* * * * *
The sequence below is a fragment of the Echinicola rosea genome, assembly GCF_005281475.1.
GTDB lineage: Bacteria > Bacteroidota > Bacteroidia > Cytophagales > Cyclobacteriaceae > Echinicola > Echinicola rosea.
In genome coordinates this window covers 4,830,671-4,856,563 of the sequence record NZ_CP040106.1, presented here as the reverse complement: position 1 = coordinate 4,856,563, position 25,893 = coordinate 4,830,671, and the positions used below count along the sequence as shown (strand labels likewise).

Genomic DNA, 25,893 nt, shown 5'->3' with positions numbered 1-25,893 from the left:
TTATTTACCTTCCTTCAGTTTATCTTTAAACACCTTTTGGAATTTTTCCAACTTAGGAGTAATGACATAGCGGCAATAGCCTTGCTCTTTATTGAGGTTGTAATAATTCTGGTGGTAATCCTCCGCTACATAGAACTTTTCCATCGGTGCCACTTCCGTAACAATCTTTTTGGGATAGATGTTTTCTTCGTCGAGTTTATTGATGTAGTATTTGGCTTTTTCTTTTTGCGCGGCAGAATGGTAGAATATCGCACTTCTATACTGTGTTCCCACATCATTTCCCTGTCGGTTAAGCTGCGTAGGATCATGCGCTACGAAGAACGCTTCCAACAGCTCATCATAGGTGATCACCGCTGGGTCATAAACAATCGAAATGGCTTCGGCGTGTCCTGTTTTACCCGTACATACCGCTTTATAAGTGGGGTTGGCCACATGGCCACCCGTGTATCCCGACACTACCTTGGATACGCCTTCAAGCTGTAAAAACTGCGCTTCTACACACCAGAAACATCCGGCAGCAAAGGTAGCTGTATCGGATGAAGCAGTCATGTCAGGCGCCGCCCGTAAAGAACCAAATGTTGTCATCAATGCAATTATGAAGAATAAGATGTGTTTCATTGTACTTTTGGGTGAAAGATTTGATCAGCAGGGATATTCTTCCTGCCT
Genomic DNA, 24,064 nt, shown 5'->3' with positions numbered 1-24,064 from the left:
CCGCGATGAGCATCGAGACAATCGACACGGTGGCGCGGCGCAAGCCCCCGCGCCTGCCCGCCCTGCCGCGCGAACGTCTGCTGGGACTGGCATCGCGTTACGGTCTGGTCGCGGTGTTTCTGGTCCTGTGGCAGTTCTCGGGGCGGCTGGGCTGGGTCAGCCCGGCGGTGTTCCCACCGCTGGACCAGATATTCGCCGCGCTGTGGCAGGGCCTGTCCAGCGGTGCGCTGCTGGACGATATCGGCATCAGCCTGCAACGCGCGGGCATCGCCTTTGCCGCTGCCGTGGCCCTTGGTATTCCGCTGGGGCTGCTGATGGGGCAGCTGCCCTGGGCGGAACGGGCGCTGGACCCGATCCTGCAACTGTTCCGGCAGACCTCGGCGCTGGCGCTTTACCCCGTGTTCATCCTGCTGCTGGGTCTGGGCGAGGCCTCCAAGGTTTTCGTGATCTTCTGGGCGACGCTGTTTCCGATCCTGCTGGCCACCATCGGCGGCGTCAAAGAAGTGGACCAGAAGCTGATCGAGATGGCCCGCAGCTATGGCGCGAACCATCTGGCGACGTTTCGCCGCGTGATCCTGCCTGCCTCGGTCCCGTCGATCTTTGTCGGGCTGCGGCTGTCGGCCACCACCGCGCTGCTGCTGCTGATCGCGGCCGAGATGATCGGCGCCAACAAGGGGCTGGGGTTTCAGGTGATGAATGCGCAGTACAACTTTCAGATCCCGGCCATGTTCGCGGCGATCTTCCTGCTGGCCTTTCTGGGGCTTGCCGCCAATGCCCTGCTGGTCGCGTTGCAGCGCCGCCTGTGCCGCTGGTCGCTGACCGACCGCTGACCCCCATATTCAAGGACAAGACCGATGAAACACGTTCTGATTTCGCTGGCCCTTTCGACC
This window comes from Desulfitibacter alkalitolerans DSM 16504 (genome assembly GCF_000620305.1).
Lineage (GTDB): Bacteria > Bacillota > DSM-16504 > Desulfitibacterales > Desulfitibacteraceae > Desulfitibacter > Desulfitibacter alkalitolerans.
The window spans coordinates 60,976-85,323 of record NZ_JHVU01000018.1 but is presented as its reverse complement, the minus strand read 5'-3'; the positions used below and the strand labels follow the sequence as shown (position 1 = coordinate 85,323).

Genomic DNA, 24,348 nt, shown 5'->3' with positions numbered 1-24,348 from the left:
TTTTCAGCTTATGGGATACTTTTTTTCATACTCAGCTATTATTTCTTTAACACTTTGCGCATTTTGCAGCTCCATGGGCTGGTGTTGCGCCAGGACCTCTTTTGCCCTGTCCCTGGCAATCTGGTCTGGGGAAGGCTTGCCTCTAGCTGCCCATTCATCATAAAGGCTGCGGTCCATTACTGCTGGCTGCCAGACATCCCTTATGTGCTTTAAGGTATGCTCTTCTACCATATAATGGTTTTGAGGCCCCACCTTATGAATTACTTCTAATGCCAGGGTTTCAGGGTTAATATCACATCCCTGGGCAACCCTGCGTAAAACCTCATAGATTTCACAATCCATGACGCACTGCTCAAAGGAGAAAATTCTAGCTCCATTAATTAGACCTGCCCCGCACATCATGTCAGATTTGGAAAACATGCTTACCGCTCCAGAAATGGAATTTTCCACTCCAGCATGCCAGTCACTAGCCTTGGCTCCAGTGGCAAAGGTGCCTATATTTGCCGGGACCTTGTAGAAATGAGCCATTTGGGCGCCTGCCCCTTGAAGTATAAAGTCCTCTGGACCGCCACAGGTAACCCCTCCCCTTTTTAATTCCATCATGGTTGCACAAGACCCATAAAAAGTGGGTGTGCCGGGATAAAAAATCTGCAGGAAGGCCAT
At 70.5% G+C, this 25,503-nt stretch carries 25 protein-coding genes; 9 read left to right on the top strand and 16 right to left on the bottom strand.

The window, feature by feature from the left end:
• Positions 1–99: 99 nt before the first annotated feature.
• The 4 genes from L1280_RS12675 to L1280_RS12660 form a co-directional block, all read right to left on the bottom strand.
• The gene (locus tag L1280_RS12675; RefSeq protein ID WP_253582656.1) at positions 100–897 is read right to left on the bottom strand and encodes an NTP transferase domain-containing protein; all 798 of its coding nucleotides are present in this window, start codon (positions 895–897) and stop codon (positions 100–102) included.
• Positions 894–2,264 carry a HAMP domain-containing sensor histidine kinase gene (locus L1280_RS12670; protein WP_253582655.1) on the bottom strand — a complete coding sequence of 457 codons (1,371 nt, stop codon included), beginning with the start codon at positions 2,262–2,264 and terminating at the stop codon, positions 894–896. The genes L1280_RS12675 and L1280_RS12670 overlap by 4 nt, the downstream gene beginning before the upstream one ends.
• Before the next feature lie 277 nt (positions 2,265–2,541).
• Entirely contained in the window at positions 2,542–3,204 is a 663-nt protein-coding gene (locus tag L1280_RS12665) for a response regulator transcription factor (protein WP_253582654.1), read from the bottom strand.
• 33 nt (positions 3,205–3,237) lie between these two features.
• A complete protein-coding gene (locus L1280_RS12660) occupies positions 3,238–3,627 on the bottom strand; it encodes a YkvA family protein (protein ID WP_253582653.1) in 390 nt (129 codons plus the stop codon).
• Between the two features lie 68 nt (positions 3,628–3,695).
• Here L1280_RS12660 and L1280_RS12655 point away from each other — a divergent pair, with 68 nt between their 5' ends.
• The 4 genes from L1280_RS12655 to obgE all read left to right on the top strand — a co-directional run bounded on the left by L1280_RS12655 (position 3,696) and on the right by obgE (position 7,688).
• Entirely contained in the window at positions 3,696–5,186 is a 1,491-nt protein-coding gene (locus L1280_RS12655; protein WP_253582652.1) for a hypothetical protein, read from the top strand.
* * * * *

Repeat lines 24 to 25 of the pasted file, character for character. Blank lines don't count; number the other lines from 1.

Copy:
• Here L1280_RS12660 and L1280_RS12655 point away from each other — a divergent pair, with 68 nt between their 5' ends.
• The 4 genes from L1280_RS12655 to obgE all read left to right on the top strand — a co-directional run bounded on the left by L1280_RS12655 (position 3,696) and on the right by obgE (position 7,688).